Arc’teryx Stikine Jacket
Size Tested: Large
Front Zipper Length: 32” / 81.2cm
Manufacturer’s Stated Weight: l lb 7.5 oz / 665 grams
Materials / Construction:
- Outer Shell: 2 Layer Gore-Tex with 40 denier face fabric
- Insulation: 2.7 oz Arc’teryx ThermaTek™ continuous fibre fill insulation; fully DWR (Durable Water Repellent) treated; 92 g/m² fill weight. Laminated to 30 denier inner nylon lining (also DWR treated).
- Two mesh-backed hand pockets that double as vents (internal tab adjusters hold pockets in open position when used as vents)
- Two internal mesh pockets
- Full front zip with chin guard and wind flap
- Adjustable hem drawcord
- Insulated, helmet compatible StormHood™ with adjustable drawcords
- Low profile powder skirt with drawcord adjustment.
- Smooth inner lining allows for easy layering
- 6’2”, 155 lbs.
- Typically wears a size Large
Days Tested: 14
Location Tested: Telluride, CO
Introducing the Stikine
New for the 2014-2015 season, the Stikine is one of Arc’teryx’s four waterproof hard shell jackets with synthetic insulation. And to best introduce the Stikine, it helps to orient it among a few other, similar, insulated jackets that Arc’teryx makes.
The Stikine and the Modon jackets are part of the Arc’teryx “Whiteline” series of big-mountain, freeride-oriented, skiing & snowboarding pieces. The Fission SV and Fission SL jackets sit in their “Essentials” line of more versatile, multi-sport products (said to be suitable for skiing, snowboarding and ice climbing / trekking). All are synthetically insulated.
While the Modon and Fission SV jackets feature Arc’teryx’s Coreloft insulation, the Stikine and Fission SL are insulated with their ThermaTek insulation.
ThermaTek is said to be slightly more efficient than Coreloft, providing a bit more warmth per unit of weight.
Arc’teryx also says ThermaTek is “the fastest drying fill insulation in [their] collection,” as well as their “most efficient insulation when used in humid and wet conditions.”
As I understand it, ThermaTek was first used in the Dually Belay Parka and Solo Hoody, two climbing-focused pieces in the Arc’teryx Ascent series. Thermatek was then repurposed for use in the multi-sport Fission SL, and now, the Stikine jacket.
In essence, the Stikine is a more skiing-focused Fission SL, and has a more relaxed fit and a minimalist, trimmed-down set of features.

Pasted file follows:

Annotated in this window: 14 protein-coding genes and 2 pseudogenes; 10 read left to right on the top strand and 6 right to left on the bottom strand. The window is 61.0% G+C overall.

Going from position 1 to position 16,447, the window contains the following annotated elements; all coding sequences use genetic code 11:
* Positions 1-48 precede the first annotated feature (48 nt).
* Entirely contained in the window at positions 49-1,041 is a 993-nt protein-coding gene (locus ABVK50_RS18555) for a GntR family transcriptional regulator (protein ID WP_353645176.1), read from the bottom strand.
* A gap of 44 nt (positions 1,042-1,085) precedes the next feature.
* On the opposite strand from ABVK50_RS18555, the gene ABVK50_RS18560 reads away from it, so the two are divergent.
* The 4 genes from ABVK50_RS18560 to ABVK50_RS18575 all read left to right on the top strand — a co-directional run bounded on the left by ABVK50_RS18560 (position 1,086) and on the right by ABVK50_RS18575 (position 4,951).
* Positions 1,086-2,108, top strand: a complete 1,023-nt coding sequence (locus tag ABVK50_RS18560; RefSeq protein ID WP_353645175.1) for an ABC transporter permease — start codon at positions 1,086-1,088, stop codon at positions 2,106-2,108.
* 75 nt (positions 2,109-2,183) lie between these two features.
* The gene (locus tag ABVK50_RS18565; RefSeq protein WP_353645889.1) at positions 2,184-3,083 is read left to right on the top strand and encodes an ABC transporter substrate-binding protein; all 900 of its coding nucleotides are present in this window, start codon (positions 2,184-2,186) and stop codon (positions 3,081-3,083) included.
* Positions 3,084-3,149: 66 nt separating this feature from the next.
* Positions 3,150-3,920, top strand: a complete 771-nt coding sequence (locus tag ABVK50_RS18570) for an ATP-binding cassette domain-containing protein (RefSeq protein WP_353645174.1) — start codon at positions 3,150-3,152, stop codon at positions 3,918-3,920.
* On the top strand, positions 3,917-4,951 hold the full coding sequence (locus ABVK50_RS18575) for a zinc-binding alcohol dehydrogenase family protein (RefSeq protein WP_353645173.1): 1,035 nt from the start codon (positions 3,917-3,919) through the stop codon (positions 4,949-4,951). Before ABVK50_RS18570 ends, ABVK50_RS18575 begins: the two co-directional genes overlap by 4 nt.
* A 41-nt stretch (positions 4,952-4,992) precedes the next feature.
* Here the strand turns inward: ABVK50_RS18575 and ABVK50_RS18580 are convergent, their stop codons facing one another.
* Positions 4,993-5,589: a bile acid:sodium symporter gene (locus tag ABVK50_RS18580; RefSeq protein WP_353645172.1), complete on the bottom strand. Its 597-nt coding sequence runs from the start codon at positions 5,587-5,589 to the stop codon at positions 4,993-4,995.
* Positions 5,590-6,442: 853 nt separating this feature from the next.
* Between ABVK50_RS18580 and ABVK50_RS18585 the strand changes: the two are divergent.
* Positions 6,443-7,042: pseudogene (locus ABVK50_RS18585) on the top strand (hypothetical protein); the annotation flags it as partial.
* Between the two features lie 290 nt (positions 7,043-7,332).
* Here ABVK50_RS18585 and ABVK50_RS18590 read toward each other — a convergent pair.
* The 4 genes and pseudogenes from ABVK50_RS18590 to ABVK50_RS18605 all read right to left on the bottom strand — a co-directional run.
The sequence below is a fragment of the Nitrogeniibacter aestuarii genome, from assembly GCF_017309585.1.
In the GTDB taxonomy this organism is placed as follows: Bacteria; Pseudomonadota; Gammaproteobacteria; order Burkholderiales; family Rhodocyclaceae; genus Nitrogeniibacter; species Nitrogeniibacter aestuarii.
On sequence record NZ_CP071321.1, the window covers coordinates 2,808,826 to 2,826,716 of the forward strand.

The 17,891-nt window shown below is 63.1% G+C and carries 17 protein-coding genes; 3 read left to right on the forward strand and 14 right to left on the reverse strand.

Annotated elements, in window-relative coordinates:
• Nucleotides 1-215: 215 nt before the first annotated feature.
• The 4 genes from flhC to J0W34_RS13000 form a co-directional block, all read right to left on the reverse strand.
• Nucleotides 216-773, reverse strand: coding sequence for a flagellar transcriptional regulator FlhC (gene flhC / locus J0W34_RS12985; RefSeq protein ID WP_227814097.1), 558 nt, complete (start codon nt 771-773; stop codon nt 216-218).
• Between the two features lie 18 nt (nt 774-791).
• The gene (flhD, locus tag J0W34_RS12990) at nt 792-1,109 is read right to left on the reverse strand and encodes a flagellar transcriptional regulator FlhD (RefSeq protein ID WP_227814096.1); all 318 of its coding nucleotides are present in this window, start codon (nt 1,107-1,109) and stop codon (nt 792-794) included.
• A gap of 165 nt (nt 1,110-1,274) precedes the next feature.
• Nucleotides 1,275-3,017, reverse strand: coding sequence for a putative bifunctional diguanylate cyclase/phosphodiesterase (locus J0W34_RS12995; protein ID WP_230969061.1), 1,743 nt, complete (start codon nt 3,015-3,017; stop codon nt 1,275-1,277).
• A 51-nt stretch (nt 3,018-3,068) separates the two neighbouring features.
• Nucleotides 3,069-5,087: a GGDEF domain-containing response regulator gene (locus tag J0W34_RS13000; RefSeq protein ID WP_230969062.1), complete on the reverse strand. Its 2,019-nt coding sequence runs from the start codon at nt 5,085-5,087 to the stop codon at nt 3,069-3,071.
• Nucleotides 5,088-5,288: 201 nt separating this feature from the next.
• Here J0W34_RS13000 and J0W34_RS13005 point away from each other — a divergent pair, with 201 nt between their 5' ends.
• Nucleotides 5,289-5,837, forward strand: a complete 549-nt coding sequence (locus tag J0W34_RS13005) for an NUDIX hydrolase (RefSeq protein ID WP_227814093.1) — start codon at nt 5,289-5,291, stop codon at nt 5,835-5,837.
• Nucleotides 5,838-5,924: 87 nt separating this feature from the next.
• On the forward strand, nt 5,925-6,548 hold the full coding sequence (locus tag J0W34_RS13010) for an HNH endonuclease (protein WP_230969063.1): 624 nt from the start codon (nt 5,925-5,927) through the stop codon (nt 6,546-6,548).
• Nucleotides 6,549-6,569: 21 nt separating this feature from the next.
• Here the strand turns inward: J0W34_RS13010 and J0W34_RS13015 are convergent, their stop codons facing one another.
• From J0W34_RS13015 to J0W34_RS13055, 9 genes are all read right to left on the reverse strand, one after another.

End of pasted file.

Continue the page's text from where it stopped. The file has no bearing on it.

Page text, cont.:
It’s billed as a “waterproof, warm, lightweight, breathable” shell made specifically to (1) “provide warmth and wind protection” during “backcountry touring’s rest and transition phases” (2) “block driven and falling snow” and (3) “protect from the cold” on descents.
So the Stikine is technically a touring-oriented jacket, but, as Arc’teryx says, it’s primarily designed to insulate and provide warmth even in wet, humid (sweaty) conditions, rather than be especially breathable, which is often the case with anything we’d generally call a “touring shell.”
Unfortunately I haven’t had the chance to actually tour with the Stikine yet (though again, this isn’t a touring jacket per se). But I have worn it on a number of particularly humid, early season storm days and in bitterly cold, windy conditions in resort, and feel I’m in a good position to evaluate what Arc’teryx has to say about the jacket and what it’s made for.
First, a few notes about the design and features of the Stikine.
Design & Features
As mentioned above, it’s fair to think of the Stikine as a tweaked version of the Fission SL jacket. Both are made with the same 2-layer Gore-Tex outer shell fabric, and the same ThermaTek insulation. However, the Stikine has a slightly more slimmed-down design compared to the Fission SL.
The Fission SL has both traditional pit zips and hand pockets, whereas the Stikine lacks dedicated pit zits. Instead, the Stikine’s hand pockets are mesh-lined, and serve as vents when opened (I’ll speak to their dual functionality below).
Both jackets have the same two internal mesh dump pockets (just like the one on the Arc’teryx Caden jacket) which are nice and deep, big enough to hold a pair of gloves or large goggles easily and securely.
The Fission SL does not have a powder skirt, while the Stikine does have one, of sorts.
The jacket’s “low profile powder skirt” is a strip of material just inside the hem with a draw cord that runs through it (see picture below). The skirt is broadest at the back of the jacket and narrows as it wraps toward the front, so it’s not the wide, belt-like powder skirt with snaps at the front and a strip of rubberized elastic you might find on an uninsulated shell. In any case, the Stikine’s low profile skirt still works pretty well to keep out cold air and snow; helps keeps the jacket’s overall weight down; and makes it more packable.
The Stikine’s hood is excellent and, apart from its insulation, is the same as the Caden’s, which I’m a big fan of. It’s plenty big enough to fit over a ski helmet, and cinches down well, stays put, and protects you from wind and cold without affecting field-of-view much at all.